CHAPTER XX. ARE FORTRESSES, AND MANY OTHER THINGS To WHICH PRINCES OFTEN RESORT, ADVANTAGEOUS OR HURTFUL?
1. Some princes, so as to hold securely the state, have disarmed their subjects; others have kept their subject towns distracted by factions; others have fostered enmities against themselves; others have laid themselves out preciso gain over those whom they distrusted sopra the beginning of their governments; some have built fortresses; some have overthrown and destroyed them.
And although one cannot give per final judgment on all of these things unless one possesses the particulars of those states mediante which per decision has sicuro be made, nevertheless I will speak as comprehensively as the matter of itself will admit
2. There never was verso new prince who has disarmed his subjects; rather when he has found them disarmed he has luvfree always armed them, because, by arming them, those arms become yours, those men who were distrusted become faithful, and those who were faithful are kept so, and your subjects become your adherents. And whereas all subjects cannot be armed, yet when those whom you do arm are benefited, the others can be handled more freely, and this difference mediante their treatment, which they quite understand, makes the former your dependents, and the latter, considering it to be necessary that those who have the most danger and service should have the most reward, excuse you. But when you disarm them, you at once offend them by showing that you distrust them, either for cowardice or for want of loyalty, and either of these opinions breeds hatred against you. And because you cannot remain unarmed, it follows that you turn esatto mercenaries, which are of the character already shown; even if they should be good they would not be sufficient onesto defend you against powerful enemies and distrusted subjects. Therefore, as I have said, verso new prince per per new principality has always distributed arms. Histories are full of examples. But when verso prince acquires verso new state, which he adds as verso province puro his old one, then it is necessary esatto disarm the men of that state, except those who have been his adherents sopra acquiring it; and these again, with time and opportunity, should be rendered software and effeminate; and matters should be managed per such per way that all the armed men mediante the state shall be your own soldiers who per your old state were living near you.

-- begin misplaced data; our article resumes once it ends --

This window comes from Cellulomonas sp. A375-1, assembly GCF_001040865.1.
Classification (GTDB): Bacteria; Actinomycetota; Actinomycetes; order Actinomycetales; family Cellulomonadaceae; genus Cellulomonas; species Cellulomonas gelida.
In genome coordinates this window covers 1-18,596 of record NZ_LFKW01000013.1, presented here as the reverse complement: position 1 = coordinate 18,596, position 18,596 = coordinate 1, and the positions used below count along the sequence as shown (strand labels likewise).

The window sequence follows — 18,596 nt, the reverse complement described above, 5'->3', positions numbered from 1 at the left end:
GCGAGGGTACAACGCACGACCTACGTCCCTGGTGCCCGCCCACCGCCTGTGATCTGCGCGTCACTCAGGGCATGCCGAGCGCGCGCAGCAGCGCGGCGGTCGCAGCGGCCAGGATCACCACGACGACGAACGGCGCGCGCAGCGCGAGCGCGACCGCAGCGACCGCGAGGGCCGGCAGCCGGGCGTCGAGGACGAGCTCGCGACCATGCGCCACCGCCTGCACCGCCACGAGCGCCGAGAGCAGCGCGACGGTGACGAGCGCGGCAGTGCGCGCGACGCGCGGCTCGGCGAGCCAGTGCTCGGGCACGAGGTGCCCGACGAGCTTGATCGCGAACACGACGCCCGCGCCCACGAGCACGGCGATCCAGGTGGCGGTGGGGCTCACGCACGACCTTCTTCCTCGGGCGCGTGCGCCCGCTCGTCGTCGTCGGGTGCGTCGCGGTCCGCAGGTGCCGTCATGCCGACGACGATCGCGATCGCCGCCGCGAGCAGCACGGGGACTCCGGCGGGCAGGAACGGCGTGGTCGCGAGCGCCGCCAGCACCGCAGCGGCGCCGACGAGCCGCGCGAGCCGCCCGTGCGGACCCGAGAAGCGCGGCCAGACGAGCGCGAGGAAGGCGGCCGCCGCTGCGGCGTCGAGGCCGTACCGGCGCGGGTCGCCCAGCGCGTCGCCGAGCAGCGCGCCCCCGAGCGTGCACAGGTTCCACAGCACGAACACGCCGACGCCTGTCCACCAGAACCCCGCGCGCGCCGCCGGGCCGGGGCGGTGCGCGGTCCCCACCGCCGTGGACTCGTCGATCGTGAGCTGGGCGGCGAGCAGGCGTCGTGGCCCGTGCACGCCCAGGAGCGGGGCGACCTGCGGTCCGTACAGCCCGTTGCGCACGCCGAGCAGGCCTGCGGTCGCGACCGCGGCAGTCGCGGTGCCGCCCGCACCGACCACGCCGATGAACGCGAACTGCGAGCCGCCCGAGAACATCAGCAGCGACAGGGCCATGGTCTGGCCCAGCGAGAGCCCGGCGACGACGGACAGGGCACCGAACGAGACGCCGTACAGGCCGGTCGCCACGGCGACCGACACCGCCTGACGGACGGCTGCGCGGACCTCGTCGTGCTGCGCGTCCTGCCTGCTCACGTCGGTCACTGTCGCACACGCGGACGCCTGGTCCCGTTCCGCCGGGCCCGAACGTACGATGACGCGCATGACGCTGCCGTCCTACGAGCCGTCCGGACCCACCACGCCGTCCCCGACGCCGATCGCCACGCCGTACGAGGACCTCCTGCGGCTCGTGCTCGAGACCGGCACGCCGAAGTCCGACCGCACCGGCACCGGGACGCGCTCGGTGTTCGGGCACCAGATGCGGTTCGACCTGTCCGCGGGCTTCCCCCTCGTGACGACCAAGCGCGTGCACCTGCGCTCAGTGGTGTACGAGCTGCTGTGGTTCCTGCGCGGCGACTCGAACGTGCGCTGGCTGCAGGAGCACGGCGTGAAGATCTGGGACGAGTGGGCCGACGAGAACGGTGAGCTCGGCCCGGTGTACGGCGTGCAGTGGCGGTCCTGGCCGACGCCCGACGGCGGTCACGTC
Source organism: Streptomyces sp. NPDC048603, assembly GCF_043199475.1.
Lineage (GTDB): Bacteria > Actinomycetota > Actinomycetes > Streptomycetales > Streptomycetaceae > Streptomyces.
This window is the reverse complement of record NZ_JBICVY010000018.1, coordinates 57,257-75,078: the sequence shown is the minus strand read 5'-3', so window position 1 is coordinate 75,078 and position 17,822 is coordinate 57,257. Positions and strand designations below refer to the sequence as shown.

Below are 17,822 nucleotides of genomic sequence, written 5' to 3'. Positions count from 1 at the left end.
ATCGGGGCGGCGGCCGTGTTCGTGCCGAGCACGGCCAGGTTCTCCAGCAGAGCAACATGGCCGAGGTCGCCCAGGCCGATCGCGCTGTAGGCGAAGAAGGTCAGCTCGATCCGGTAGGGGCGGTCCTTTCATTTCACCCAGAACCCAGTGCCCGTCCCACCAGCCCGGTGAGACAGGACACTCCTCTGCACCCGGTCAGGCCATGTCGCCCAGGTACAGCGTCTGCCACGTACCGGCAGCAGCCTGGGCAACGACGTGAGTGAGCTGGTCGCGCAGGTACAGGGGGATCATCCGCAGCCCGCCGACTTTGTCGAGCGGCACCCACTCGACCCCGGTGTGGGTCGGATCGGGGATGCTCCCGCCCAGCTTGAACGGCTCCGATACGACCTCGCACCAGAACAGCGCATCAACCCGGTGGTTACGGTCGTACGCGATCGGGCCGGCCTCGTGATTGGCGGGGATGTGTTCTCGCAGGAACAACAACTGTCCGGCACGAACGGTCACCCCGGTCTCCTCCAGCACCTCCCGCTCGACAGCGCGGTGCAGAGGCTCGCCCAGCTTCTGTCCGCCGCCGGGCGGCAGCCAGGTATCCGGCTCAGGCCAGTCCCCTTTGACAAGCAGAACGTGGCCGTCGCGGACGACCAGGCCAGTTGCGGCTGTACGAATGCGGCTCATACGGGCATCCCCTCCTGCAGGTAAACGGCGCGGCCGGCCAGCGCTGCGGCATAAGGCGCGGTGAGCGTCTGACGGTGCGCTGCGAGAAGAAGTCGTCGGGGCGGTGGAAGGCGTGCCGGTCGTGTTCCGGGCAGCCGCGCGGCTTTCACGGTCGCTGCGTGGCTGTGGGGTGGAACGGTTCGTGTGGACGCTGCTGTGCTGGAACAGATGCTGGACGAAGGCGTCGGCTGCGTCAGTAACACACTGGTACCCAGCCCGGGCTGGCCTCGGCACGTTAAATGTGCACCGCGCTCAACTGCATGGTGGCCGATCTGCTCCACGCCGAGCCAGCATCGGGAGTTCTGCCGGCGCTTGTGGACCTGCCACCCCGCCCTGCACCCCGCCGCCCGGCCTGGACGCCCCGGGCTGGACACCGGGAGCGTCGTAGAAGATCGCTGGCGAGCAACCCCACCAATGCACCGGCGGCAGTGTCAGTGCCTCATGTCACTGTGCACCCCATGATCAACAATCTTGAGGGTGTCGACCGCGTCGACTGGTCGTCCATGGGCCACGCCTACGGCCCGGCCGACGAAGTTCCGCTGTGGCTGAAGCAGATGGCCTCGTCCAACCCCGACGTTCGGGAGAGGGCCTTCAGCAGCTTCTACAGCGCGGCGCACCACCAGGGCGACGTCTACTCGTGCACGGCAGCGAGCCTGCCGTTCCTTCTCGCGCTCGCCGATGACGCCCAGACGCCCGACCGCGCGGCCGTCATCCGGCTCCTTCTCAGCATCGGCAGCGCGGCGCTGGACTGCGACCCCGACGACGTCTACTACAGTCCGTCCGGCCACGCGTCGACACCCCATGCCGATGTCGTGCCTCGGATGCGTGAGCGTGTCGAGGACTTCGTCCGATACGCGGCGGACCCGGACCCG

Our forefathers, and those who were reckoned wise, were accustomed preciso say that it was necessary to hold Pistoia by factions and Pisa by fortresses; and with this intenzione they fostered quarrels con some of their tributary towns so as puro keep possession of them the more easily
3. This may have been well enough con those times when Italy was durante verso way balanced, but I do not believe that it can be accepted as verso precept for to-day, because I do not believe that factions can ever be of use; rather it is indivis that when the enemy comes upon you con divided cities you are quickly lost, because the weakest festa will always assist the outside forces and the other will not be able esatto resist. The Venetians, moved, as I believe, by the above reasons, fostered the Guelph and Ghibelline factions in their tributary cities; and although they never allowed them onesto che tipo di puro bloodshed, yet they nursed these disputes amongst them, so that the citizens, distracted by their differences, should not unite against them. Which, as we saw, did not afterwards turn out as expected, because, after the rout at Vaila, one accoglienza at once took courage and seized the state. Such methods argue, therefore, weakness sopra the prince, because these factions will never be permitted sopra a vigorous principality; such methods for enabling one the more easily to manage subjects are only useful durante times of peace, but if war comes this policy proves fallacious.